The Drug War's Unequal Justice

The Drug War's Unequal Justice
Posted by FoM on June 09, 2000 at 12:55:17 PT
By Arianna Huffington
Source: Arianna Online
Throughout the 20th century, which saw more than its share of inhumanity, the most common excuse about why such things were allowed to happen was ``We didn't know.'' Well, after the report that Human Rights Watch released Thursday (June 8), we will no longer be able to use ignorance to shield us from the reality of the racial injustice being perpetrated every day in America in the name of the drug war -- completely ignored by national political leaders and barely acknowledged by the media.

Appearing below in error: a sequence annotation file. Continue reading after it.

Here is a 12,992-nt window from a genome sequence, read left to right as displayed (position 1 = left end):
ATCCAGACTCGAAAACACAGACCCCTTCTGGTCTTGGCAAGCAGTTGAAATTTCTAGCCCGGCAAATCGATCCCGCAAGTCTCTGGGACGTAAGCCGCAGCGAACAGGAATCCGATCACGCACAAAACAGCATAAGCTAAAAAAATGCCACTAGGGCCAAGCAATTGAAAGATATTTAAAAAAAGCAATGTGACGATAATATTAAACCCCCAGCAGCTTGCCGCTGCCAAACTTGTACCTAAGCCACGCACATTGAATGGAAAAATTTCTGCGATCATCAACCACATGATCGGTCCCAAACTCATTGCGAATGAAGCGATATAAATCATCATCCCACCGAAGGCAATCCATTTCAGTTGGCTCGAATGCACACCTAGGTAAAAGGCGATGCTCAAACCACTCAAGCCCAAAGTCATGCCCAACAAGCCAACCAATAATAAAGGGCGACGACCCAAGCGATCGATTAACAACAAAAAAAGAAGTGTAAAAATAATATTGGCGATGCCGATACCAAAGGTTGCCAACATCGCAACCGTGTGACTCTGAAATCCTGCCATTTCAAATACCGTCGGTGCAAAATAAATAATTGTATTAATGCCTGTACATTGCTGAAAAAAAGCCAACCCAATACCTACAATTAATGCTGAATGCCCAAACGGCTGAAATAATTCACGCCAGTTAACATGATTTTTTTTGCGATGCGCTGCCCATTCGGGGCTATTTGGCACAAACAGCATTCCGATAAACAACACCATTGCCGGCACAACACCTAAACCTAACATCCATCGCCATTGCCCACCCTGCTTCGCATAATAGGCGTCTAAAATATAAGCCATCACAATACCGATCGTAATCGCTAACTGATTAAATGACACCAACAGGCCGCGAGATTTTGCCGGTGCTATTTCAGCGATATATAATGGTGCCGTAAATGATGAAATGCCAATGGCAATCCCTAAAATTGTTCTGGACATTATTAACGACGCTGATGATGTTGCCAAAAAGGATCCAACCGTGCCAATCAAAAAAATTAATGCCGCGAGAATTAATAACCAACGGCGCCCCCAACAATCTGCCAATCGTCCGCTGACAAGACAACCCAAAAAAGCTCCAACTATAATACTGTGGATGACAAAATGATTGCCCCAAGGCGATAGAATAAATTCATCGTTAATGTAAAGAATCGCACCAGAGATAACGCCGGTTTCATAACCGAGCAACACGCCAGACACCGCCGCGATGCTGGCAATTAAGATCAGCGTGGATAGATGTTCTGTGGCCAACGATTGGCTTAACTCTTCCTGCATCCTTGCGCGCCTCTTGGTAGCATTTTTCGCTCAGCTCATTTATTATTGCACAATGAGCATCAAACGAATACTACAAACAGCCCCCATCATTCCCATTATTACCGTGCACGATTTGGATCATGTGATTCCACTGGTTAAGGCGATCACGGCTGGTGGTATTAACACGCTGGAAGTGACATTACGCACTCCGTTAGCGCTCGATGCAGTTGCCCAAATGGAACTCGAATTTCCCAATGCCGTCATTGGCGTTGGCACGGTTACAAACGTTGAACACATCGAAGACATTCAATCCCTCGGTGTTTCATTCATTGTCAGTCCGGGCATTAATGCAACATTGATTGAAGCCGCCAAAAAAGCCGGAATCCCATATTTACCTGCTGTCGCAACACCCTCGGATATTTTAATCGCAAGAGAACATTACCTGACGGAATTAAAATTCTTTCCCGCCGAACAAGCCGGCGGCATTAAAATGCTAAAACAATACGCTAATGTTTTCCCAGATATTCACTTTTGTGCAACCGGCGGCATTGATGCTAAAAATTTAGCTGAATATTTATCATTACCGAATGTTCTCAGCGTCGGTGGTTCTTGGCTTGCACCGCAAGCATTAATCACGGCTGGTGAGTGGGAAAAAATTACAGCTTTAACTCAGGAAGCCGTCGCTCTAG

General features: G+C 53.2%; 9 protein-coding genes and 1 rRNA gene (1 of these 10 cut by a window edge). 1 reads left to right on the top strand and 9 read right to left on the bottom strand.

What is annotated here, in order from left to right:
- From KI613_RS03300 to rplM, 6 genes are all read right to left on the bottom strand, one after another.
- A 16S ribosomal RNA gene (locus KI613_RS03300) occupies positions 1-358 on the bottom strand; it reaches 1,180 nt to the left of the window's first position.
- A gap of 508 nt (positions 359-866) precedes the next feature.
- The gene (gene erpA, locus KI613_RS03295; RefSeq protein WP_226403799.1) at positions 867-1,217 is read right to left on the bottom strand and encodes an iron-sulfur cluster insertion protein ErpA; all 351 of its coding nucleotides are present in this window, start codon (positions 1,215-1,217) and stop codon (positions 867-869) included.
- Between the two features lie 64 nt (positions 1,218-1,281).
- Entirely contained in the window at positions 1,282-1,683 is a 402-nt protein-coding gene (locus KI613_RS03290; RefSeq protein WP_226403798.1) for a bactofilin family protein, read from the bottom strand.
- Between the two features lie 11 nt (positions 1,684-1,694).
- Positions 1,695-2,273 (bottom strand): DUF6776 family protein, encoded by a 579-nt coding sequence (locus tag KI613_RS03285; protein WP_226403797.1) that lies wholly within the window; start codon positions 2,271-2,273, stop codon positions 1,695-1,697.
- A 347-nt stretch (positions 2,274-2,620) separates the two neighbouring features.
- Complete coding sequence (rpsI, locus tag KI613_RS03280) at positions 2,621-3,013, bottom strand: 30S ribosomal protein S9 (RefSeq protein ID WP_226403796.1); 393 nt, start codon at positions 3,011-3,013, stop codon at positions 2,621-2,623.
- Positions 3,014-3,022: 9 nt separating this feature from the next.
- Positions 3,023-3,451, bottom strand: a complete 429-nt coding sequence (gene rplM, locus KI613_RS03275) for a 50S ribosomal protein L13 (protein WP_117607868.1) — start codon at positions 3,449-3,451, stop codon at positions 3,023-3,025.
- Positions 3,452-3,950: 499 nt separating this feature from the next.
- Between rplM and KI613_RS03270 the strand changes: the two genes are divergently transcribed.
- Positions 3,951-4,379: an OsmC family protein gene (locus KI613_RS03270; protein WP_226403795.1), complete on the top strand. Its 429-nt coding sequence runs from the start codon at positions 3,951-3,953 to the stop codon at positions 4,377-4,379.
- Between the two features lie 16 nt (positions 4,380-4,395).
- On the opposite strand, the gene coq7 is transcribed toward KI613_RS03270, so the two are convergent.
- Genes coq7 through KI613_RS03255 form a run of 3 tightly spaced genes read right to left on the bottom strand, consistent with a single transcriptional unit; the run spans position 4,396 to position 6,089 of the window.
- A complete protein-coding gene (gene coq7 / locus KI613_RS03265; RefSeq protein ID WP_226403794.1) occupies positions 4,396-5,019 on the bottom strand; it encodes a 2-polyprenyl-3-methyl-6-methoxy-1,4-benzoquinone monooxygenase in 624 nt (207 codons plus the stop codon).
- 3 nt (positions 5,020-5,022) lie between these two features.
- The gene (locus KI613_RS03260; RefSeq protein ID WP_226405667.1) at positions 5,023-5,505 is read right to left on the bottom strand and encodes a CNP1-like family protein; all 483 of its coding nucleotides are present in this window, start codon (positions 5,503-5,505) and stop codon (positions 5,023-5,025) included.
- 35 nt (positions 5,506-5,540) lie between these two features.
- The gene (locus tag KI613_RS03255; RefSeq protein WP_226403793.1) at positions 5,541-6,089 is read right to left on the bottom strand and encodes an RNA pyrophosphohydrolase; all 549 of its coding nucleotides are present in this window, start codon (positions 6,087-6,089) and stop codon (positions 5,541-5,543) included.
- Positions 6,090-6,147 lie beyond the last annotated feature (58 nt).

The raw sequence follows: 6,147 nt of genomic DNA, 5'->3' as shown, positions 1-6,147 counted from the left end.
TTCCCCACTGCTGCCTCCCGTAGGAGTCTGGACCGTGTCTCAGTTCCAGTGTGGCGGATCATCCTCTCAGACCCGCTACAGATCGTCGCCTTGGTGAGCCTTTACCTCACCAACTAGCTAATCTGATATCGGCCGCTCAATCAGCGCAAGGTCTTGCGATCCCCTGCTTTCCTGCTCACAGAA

The report, ``Punishment and Prejudice: Racial Disparities in the War on Drugs,'' features a groundbreaking state-by-state analysis of the role race and drugs play in prison admissions. When 10 states -- including Illinois, Wisconsin, Minnesota, Ohio and West Virginia -- send black men to prison on drug charges at a rate 27 to 57 times higher than white men, how can we continue to boast about our ``equal protection under the law'' when it's so obviously not true for so many people? The cookie-cutter excuse is that the unequal sentencing reflects an unequal use of drugs. Well, that excuse has also expired -- in fact, five times as many whites use drugs as blacks, yet 62 percent of drug offenders sent to state prisons nationwide are black. In certain states, that number climbs to an almost unbelievable 90 percent. So much for equal protection. But the depth of this tragedy cannot be adequately communicated through statistics -- no matter how outrageous. It can only be conveyed through the personal stories of what this injustice has wrought not only on the nonviolent offenders but on their families and especially their children. Groups like Families Against Mandatory Minimums, Family Watch and the November Coalition perform a great public service by putting flesh and blood on the statistics. ``Dear judge, I need my mom. Would you help my mom,'' reads a note written in the 9-year-old scrawl of Phillip Gaines, just before his mother was sentenced to nearly 20 years after associates of her crack-dealing former boyfriend testified against her in exchange for lighter sentences. ``My birthday's comeing up in October the 25 and I need my mom to be here on the 25 and for the rest of my life. I will cut your grass and wash your car everyday just don't send my mom off. Please please please don't!'' Phillip is only one of an estimated 1.5 million children who currently have a parent in jail. Sharvone McKinnon is another African-American mother whose boyfriend -- in her case, an abusive crack dealer who threatened to kill her if she left him -- helped land her in jail. She's also a particularly chilling case study of the madness our drug laws have led to: a nonviolent, first-time offender sentenced to life in prison without the possibility of parole for conspiracy to distribute cocaine -- even though the government concedes she played only a tangential role and never actually used or sold drugs. But such are our draconian drug laws that even the least-culpable member of a ``conspiracy'' can be saddled with the most egregious acts of all the other conspirators. So based on the testimony of three of her 31 co-defendants that she was present at a single ``organizational meeting'' of her boyfriend's drug ring -- testimony that earned the trio serious sentence reductions -- this 34-year-old mother, a gainfully employed school-bus driver at the time of her arrest, will now spend the rest of her life in prison (at a cost to taxpayers of approximately $21,000 per year). I don't know about you, but I feel a whole lot safer. ``One of the problems of our justice system,'' a U.S. District Court judge told me, ``is that the government is settling for very small fish that are easy to catch and easy to punish. The big ones aren't being pursued.'' Indeed, the inequality of the legal representation available to most poor defendants makes further mockery of the promise of equal justice for all. The silence of both major parties and their nominees on this widespread injustice is the starkest example of the bankruptcy of the two-party system. Even the Rev. Jesse Jackson, who has endorsed Al Gore and will be campaigning for him, is not pulling his punches. ``On this matter,'' he told me, ``we have one party with two names, or two parties with one assumption. The assumption is that these lives can be thrown away. The change we seek can only come outside the two parties. In the same way that it took a movement to bring about the Civil Rights Act and the Voting Rights Act, it's going to take a movement to put an end to this tragic undermining of hard-fought civil rights victories.'' The Human Rights Watch report makes it impossible for our leaders to claim they didn't know. Now it's up to us to demand some answers and an end to the inhumanity. Discuss This Column and More in the Forum: OnlinePosted: June 8, 20001158 26th Street, P.O. Box 428Santa Monica, CA 90403email: arianna ariannaonline.comCopyright  1998 Christabella, Inc.Developed and hosted by BOLD NEW WORLD NewsHawk: DdC Articles & Web Site:Human Rights Watch FOCUS Alert #174 Friday June 9, 2000 Whites Use Drugs, More Blacks Imprisoned On Drugs is Stacked Against Blacks Arianna HuffingtonThe War On Drugs: Just Say No More Articles On Arianna Huffington:
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